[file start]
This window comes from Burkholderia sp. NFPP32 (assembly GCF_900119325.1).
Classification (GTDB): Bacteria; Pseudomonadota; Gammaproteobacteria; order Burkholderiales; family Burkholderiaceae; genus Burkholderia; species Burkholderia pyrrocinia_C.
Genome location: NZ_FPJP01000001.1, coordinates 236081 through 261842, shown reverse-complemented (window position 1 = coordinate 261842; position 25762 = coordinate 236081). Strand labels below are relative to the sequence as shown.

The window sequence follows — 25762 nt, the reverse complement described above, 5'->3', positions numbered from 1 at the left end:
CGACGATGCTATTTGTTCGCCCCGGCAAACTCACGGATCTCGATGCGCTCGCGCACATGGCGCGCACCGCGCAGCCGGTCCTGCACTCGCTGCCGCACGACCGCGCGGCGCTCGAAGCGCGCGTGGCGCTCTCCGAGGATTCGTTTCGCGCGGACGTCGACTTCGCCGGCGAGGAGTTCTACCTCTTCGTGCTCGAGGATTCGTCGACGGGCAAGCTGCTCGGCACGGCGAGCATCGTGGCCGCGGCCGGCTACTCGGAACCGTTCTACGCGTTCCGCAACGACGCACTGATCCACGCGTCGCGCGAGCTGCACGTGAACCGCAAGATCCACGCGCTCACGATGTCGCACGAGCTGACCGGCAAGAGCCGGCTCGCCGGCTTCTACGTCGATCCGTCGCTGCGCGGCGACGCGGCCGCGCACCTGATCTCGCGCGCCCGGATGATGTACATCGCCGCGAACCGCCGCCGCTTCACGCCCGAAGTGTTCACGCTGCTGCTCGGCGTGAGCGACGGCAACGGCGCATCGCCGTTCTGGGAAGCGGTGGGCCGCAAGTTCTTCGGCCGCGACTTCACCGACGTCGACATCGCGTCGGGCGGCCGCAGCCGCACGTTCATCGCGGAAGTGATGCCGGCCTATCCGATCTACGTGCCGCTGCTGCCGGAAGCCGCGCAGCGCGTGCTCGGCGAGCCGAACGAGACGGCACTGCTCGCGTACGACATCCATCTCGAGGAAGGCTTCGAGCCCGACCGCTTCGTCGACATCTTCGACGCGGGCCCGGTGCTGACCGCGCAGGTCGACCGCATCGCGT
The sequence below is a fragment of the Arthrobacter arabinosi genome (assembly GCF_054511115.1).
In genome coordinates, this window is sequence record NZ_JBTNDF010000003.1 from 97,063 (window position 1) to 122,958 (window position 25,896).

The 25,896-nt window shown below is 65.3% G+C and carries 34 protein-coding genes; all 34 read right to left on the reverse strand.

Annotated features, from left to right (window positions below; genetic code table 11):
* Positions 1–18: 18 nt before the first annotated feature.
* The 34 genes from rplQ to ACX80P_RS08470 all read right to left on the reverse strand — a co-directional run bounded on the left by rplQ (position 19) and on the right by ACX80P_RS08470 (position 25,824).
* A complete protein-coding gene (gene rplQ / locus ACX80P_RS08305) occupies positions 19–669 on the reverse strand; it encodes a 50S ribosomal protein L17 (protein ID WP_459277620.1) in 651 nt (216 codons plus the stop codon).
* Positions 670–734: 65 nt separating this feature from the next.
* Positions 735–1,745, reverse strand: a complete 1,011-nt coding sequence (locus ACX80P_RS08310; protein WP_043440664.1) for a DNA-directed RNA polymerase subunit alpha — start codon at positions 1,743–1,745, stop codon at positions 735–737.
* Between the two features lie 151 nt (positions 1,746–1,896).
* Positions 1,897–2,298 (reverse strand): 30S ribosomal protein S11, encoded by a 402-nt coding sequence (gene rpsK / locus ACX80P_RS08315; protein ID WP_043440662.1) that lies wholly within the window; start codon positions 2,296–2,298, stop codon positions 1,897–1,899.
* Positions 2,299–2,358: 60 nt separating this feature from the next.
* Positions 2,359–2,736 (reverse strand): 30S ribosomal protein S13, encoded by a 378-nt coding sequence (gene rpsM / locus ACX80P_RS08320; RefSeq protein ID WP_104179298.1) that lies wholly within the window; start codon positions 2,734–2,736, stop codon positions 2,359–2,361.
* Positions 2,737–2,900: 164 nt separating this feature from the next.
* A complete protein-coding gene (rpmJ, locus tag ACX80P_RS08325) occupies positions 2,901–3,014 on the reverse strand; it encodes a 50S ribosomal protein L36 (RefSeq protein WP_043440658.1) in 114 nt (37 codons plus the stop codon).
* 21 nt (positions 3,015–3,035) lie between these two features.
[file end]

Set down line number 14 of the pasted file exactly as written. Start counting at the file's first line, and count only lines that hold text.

* Positions 735–1,745, reverse strand: a complete 1,011-nt coding sequence (locus ACX80P_RS08310; protein WP_043440664.1) for a DNA-directed RNA polymerase subunit alpha — start codon at positions 1,743–1,745, stop codon at positions 735–737.